When Amorphis guitarist Esa Holopainen talks about the band’s thirty-year history, there’s a hint of nostalgia for its beginnings in the 1990s, when the Finnish metal band burst onto the scene with scrapbooks. The Karelian Isthmus and Tales of a Thousand Lakes. Since then, Amorphis has released fourteen albums, including that of 2022 Halo, and forged a unique path in the crowded world of extreme music. Holopainen admits he would have been pleased with the band’s early success and never imagined Amorphis would still be around three decades later.
“Oh no. No way,” he says emphatically. “I think it all happened in a few steps. It was already a dream come true when we signed our first record deal with Relapse Records. being able to do the first tours in North America and Europe, I would have been happy with those results already. There’s something about being in a band with the same guys for over thirty years that keeps you going It’s our job — it’s a lot of hard work — but it’s still as good as when we started.
Amorphis is on the road and will bring its ever-evolving soundscape to the Oriental Theater in Denver on Friday, April 22, along with Uada, Sylvaine and Hoaxed. This is the band’s first US tour since 2019, and they recently announced a European tour for later this year.
“We are really looking forward to the shows. It’s been too long since we’ve done a proper tour,” says Holopainen.
While American and Swedish death metal simultaneously grew in popularity at the time of the band’s inception, Amorphis’ sound was always more varied, even sophisticated. The band blended elements of death metal, doom metal, progressive rock and folk music into songs inspired by Kalevala, a Finnish epic poem about the creation of the Earth. But the band were never afraid to change things up, making Amorphis a fitting name. Holopainen laughs at such an observation and explains that the group is “not as radical” as it once was.
“At the time, I think we were doing too much of what we wanted to do,” he says of albums like 1996. Elegy and its sequel, 1999 Tuonela, which relied even more heavily on doom and prog elements. “For us, as musicians, we had to, because we never wanted to get stuck in one form. Today, we mix all the new nuances and influences quite well in our music. Even though there are a lot of different elements from different genres and the musical world, even ethnic music, I must say that we are quite good at mixing all these elements in our music without sounding too different.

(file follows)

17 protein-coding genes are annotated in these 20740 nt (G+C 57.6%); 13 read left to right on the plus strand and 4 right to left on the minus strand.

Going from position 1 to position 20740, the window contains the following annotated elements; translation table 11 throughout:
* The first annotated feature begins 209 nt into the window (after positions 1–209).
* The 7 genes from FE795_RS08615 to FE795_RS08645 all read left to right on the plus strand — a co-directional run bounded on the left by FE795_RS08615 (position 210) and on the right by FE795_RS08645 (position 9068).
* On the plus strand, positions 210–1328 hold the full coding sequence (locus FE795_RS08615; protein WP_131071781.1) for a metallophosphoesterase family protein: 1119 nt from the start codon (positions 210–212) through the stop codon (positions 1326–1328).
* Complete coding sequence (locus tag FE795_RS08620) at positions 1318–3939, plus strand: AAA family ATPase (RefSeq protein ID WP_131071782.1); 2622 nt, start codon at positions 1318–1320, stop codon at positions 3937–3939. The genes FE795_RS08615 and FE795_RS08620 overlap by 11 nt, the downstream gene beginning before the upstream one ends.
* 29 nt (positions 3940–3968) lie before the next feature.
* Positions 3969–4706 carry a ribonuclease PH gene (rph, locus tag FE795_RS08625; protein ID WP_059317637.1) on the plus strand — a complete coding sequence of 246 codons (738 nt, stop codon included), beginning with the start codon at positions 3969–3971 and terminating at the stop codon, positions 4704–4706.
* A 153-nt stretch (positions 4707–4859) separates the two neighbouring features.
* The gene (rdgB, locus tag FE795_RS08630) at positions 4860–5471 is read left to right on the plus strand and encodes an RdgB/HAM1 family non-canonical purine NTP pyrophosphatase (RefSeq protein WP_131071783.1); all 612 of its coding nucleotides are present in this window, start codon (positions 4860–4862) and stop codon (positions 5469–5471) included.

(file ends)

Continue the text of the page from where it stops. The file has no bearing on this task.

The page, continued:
Halo is yet another example of this, as the latest release once again feels grand in its overall lineup, fitting right in with the band’s recent release, which includes 2018 queen of time and 2015 under the red cloud.
“It’s been some pretty huge musical journeys the last two releases,” says Holopainen. “There are so many influences from different types of music. If you have a broader taste in music, you’ll probably like one of these albums.
Written during the pandemic, Holopainen believes Halo is “certainly slightly heavier, maybe the overall vibe.”
“It really shows the times we’re living in right now,” he says.
Halo reached No. 1 on the Finnish Albums Chart and No. 4 on Billboardfrom Hard Rock Albums, as well as in the top five of the charts in Germany, Sweden, Switzerland and Austria.
“I guess we’re doing something here,” comments Holopainen.
He also released his first solo album, Silver Lakein 2021, which meant “the wheels were turning all the time,” he says.
“It was a very therapeutic experience to do something totally different,” he recalls. “Just listen to your inner self and do what you want.”
Holopainen doesn’t know if, or when, he’ll be working on more solo material. You might think that someone who creates so much music is constantly consuming it, but, he admits, “in my personal life, I’m pretty boring.” He still prefers Led Zeppelin and Black Sabbath whenever he’s looking for vinyl. But he enjoys touring with new bands, including Ukrainian Jinjer, who mix new sounds with metal.
“One big thing about the metal scene today that I didn’t understand in the late 1990s was that it was very limited at that time, and from the mid-90s we were taking We already had elements of different music and were doing quite different kinds of death metal stuff. Today I think people are more open-minded to different kinds of music, and the metal scene as a whole has explored that a lot “, he concludes. “I think it’s a good thing, because being too strict about what you listen to does not make sense.
Amorphis plays at the Oriental Theater, 4335 West 44th Avenue, at 7 p.m. on Friday, April 22. Tickets cost between $28 and $200.